The difficulties of preparing the narrative of a unit engaged throughout the late War only become apparent when the historian is confronted with the mass of material which he must examine before his task can be embarked upon. Battalion records alone are insufficient to provide the student with more than a superficial glimpse of his subject, and it becomes necessary to collate Brigade, Division, Corps, and even Army orders and reports, before the relative importance of the unit in operations can be gauged. Sometimes these reports, written in the heat of an action and emanating from the various sections of the battlefield involved, are inevitably contradictory, and so upon the historian is imposed the added responsibility of disentangling the truth from a maze of conflicting data and the personal recollections of those who were engaged. Where reminiscence and documentary evidence clash, it is nearly always necessary to jettison the former, since, while frequently invaluable, it is, as all soldiers know, apt at times to throw the picture as a whole out of focus.

Through the courtesy and kindness of the Historical Sections of the War Office and the Department of National Defence at Ottawa, Mr. Hodder-Williams has had access to all the orders and records dealing with the operations in which the Battalion was engaged, both while brigaded in the 27th Division B.E.F. (1914-1915) and in the 3rd Canadian Division C.E.F. (1915-1919). To these departments I desire to convey the Regiment’s grateful appreciation for all the help and encouragement so generously extended to its historian, and in particular I should like to take this opportunity of thanking Major-General J. H. MacBrien, C.B., C.M.G., D.S.O., Chief of Staff, Department of National Defence, Canada, for kindly permitting Mr. Hodder-Williams to seek information and assistance from the departments under his control.

To Colonel A. Fortescue Duguid, D.S.O., with his staff at the Historical Section at Ottawa, and to Colonel J. S. Brown, C.M.G., D.S.O., Major J. B. Cochrane, and the staff of the Military Surveys Branch at Ottawa we are especially indebted; to the former for the meticulous care with which he has reviewed the manuscript, as well as for his practical suggestions and help on occasions too numerous to mention ; to the latter, for producing and printing the maps which illustrate the operations described in the succeeding pages. The originals of these maps were specially prepared for Mr. Hodder-Williams under the expert supervision of his friend Mr. Alan Coventry of the University of Toronto, and should be carefully studied by the reader in connection with each operation as it is reviewed, in order that the sequence of events described may be the more clearly understood. Mr. Coventry’s work has been literally “a labour of love,” and I cannot say too much in grateful appreciation of the service he has rendered towards the publication of this book.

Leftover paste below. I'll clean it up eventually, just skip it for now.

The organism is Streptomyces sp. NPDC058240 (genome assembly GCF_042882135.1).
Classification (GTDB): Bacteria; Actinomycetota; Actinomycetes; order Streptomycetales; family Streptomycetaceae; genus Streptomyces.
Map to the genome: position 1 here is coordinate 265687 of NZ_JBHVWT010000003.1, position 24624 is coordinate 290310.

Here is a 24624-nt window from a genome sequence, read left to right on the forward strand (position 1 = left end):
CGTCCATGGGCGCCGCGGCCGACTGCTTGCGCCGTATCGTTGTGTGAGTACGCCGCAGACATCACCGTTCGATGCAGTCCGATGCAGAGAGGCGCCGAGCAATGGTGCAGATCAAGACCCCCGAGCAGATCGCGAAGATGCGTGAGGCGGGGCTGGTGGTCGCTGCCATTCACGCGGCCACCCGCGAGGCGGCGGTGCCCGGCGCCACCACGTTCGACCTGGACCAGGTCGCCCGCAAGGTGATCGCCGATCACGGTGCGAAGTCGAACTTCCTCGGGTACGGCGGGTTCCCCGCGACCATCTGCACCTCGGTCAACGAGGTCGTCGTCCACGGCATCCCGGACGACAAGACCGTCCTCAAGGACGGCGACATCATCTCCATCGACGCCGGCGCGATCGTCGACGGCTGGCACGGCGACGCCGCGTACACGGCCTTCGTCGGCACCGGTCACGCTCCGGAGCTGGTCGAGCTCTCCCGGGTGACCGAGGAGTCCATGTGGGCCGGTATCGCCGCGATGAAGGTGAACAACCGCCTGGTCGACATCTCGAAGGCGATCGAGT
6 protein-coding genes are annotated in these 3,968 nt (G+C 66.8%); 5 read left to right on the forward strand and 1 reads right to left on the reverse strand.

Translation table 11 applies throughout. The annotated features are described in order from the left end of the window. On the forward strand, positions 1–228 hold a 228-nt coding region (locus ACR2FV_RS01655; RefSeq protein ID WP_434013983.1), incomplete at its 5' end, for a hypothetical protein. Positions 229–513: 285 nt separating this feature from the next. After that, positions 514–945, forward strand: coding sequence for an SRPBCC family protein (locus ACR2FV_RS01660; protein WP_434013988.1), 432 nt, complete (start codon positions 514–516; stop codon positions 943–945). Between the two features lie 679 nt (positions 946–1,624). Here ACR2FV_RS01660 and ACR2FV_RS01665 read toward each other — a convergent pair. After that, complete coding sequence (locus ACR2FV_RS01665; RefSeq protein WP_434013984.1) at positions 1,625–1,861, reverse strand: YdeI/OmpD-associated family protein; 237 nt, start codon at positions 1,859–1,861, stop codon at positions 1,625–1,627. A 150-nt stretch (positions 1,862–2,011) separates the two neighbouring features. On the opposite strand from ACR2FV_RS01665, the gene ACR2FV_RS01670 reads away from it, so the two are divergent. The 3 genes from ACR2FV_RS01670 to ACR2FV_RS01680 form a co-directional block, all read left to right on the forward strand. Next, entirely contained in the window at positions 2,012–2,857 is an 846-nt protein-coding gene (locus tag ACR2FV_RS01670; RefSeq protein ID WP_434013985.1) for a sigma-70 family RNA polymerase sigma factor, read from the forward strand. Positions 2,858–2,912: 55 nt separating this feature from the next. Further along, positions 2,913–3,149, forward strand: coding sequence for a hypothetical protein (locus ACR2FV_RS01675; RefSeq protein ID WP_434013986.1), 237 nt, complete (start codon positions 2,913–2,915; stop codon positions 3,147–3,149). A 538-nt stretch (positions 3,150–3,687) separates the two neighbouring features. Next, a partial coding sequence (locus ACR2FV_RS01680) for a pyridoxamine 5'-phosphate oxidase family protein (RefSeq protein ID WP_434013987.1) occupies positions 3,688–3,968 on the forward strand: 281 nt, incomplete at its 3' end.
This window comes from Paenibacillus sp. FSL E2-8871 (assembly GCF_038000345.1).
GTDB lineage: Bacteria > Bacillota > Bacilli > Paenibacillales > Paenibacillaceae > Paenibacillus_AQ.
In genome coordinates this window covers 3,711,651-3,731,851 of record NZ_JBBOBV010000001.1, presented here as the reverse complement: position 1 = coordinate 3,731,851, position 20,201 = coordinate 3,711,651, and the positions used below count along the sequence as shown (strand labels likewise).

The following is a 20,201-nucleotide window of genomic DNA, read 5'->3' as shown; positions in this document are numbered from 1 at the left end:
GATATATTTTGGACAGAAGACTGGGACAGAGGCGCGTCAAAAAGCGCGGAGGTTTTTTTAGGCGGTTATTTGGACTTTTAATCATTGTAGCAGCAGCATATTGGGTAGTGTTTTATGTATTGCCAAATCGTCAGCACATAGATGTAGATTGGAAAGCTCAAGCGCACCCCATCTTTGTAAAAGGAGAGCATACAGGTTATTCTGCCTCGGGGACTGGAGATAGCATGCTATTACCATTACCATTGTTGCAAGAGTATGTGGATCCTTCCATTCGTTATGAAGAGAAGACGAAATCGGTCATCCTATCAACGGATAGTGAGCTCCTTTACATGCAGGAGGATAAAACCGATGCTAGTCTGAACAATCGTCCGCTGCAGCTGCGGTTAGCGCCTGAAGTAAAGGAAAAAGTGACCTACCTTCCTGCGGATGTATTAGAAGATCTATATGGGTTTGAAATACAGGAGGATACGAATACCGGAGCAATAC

In preparing the records of individual service, Mr. Hodder-Williams has been able to check and supplement the information contained in the nominal rolls of the Regiment from lists specially made by the Records Office of the Department of National Defence, Ottawa. When it is realized that the staff of the Records Office gathered this information from among thousands of individual dockets before the automatic Hollerith system for searching them was completed, it will readily be understood how great is our obligation to their labours.

To Colonel F. L. Armstrong, O.B.E., Director of Records, and his staff, I wish to offer sincere thanks, not only for this, but for much valuable information relating to Battalion records with which the Regiment has been supplied in years gone by.

Our deep gratitude is due to Mr. W. H. Blake of Toronto for his valued suggestions and literary criticisms, by which the author has been greatly aided in the successive stages of his work. Mr. Blake was closely connected with the Service Battalion by family ties, and so it is perhaps not strange that he should have taken so generous and active an interest in the writing of its history.

I also wish to express my grateful thanks to the publishers, Messrs. Hodder & Stoughton, who in undertaking the publication of this work have declined to accept any share in profits which may accrue, in order to benefit the Regimental Fund. Their interest, like that of Mr. Blake, is not entirely impersonal, and no words can adequately describe my sense of sincere appreciation of their generosity and kindness in this respect.